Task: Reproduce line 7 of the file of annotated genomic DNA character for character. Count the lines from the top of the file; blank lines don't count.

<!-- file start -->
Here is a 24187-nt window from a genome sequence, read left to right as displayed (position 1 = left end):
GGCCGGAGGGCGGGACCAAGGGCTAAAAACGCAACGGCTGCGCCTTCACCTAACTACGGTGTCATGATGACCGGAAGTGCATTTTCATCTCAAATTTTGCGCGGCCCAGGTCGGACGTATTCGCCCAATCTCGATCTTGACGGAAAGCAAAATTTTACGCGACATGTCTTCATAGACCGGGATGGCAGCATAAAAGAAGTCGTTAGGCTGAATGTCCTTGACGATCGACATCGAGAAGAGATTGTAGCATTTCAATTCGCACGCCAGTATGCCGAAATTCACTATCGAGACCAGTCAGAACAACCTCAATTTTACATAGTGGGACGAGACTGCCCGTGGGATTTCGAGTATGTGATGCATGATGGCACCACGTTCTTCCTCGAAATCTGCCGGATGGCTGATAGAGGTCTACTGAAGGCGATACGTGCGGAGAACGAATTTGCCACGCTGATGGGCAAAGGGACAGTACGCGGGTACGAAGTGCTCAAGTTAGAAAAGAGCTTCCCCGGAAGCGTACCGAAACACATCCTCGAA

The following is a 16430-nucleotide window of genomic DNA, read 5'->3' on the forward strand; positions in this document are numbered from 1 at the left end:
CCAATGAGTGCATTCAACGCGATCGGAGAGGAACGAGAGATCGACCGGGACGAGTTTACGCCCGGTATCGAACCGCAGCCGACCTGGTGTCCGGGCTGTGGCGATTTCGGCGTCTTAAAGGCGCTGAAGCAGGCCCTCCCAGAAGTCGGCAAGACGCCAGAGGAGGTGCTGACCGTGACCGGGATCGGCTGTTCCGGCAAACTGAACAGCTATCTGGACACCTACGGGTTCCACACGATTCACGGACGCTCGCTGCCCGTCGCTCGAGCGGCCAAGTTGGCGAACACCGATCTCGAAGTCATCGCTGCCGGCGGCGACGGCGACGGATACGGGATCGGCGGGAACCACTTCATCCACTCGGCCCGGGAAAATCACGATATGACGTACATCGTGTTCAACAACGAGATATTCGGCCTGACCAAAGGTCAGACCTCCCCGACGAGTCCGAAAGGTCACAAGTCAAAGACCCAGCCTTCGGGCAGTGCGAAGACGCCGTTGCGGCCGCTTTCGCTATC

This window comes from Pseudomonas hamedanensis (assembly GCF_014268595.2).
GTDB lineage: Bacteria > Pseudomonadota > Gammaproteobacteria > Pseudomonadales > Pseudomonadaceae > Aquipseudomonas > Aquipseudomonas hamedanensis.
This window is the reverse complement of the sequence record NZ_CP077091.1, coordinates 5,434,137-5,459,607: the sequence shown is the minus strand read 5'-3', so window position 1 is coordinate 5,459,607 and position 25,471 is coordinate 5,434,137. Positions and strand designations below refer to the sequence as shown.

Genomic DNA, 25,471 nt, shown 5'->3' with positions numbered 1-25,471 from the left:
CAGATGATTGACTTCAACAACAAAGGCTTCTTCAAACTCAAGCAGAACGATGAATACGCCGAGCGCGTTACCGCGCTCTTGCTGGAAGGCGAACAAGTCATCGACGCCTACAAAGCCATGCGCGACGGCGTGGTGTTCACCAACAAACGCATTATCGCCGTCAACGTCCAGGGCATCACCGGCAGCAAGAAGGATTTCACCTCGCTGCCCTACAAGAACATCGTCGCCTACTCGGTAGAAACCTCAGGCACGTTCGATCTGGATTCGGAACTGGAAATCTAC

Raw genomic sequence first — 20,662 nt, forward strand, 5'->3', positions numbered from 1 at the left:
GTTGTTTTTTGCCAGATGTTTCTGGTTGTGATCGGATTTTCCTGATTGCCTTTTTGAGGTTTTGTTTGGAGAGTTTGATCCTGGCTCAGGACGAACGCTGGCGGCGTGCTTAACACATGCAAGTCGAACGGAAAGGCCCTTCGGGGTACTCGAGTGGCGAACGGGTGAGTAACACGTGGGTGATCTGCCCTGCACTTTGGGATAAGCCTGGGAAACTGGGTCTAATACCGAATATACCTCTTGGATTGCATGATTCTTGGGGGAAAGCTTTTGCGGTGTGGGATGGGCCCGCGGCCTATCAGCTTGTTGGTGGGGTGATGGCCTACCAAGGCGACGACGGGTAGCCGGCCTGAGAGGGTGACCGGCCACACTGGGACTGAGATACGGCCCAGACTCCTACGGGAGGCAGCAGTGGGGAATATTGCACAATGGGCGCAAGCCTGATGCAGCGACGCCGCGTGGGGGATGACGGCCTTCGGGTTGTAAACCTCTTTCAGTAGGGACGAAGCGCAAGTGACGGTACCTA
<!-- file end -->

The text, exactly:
This window is the reverse complement of the sequence record NZ_CP077091.1, coordinates 5,434,137-5,459,607: the sequence shown is the minus strand read 5'-3', so window position 1 is coordinate 5,459,607 and position 25,471 is coordinate 5,434,137. Positions and strand designations below refer to the sequence as shown.